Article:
Oktoberfest isn’t all about beer – there’s plenty for the foodies too – each tent will serve local food of some kind but there’s some real specialties out there too…
Ochsenbraterei (Spatenbräu-Festhalle) - it's amazing what you can do with an ox including slowly turning one on a spit over the tent entrance - you can't miss it!
Café Mohrenkopf – the only tent with its own onsite bakery – breakfast here is the perfect way to start the day from pretzels to the speciality Mohenkopf – a chocolate-glazed cream cake perfect with a cup of coffee! Breakfast starts at 9am with a Happy Hour for huge cocktails between 5pm and 7pm.
Zur Bratwurst is less of a tent and more of a timber-framed bierhaus, but the smell of fried sausages over an open beech wood fire will draw you in drooling. A smaller, more intimate affair than some of the big tents, you’ll find it hard to resist.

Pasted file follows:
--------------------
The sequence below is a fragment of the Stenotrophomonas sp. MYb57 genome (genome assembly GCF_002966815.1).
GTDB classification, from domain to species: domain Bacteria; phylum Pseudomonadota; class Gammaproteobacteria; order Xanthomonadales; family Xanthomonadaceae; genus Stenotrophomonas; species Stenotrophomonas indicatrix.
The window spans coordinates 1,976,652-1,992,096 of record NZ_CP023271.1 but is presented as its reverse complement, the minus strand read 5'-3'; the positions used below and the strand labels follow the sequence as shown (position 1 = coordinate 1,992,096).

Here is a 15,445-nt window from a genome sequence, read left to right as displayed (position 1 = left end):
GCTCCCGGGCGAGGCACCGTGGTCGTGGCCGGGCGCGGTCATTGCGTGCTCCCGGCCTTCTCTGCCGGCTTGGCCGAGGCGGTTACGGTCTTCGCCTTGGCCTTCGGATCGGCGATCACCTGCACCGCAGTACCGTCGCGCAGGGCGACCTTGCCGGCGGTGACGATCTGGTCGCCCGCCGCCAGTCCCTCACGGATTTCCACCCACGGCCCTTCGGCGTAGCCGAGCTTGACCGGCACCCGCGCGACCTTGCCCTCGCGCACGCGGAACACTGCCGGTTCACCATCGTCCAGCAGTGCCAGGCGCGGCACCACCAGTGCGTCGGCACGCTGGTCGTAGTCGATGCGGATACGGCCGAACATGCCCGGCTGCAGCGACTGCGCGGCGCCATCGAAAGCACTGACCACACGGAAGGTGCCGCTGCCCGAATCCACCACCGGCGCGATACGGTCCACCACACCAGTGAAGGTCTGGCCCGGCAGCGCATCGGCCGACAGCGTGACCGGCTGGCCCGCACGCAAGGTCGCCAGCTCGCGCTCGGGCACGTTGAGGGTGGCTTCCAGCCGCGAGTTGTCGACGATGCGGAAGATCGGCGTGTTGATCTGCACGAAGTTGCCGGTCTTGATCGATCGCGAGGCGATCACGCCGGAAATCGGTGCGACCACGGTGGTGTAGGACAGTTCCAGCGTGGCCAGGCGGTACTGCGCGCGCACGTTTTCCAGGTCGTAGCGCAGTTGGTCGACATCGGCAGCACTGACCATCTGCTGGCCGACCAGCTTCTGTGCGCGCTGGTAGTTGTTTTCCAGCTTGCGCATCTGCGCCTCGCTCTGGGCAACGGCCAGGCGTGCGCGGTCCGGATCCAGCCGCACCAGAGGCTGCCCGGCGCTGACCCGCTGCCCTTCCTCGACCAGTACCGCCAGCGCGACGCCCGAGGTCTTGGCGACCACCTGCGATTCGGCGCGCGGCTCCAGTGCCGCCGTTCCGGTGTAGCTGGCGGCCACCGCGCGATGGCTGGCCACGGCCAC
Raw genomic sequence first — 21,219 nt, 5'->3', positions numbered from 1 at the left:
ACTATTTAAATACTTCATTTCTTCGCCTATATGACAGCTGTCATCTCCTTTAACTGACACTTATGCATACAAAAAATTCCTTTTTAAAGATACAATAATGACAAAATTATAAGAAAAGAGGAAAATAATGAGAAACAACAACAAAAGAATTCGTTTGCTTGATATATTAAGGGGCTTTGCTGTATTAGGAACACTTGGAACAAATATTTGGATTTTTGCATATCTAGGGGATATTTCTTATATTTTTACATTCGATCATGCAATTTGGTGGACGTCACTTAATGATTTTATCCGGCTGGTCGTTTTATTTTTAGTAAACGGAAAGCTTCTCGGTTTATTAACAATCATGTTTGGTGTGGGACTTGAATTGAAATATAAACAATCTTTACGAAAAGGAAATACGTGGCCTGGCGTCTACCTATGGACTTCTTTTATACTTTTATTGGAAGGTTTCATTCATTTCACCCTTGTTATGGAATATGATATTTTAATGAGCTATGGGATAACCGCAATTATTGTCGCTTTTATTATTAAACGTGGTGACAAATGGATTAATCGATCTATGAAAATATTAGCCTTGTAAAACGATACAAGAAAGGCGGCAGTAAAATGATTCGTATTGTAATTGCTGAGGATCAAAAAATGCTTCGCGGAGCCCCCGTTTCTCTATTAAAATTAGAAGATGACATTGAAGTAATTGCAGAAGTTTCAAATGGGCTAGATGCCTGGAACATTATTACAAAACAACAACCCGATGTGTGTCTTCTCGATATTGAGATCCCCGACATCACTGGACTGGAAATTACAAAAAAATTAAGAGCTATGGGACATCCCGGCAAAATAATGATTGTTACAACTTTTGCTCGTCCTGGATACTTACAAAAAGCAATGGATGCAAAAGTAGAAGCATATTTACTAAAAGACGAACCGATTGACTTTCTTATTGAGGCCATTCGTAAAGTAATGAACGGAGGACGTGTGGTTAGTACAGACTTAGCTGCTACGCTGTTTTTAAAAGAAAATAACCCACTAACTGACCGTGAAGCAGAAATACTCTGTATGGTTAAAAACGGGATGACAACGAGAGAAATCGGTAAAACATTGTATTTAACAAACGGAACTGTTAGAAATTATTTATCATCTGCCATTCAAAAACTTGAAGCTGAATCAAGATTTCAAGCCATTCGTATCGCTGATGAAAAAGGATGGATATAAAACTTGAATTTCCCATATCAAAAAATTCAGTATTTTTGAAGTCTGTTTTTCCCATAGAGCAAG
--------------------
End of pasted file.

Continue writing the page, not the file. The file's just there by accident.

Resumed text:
Münchner Knödelei is all about local speciality the dumpling (or knödel) – spicy knödels with cheese or mushrooms, healthy knödels with spinach or beetroot or sweet knödels with banana – you can’t miss it – it’s like a giant stove complete with chimney.
If beer isn’t your thing don’t be put off. Swing by the Weinzelt and sample some wine instead, with more than 15 wines to sample plus champagne and Sekt (sparkling wine) there’s plenty of choice for the oenophiles (yes, it’s word) out there. Feisinger’s Kas-und Weinstub’n is also a wine specialist along with cheese but this is no ordinary ‘cheese & wine’ affair – this cheese is molten hot dripped over bread or potatoes and topped with onions, gherkins and the like.
For some celebrity spotting head to Käfer's Wies’n-Schänke, one of the smaller tents (capacity nearly 4,000), this place keeps going ‘til 12.30am but it’s hard to get in after 11pm so get in beforehand.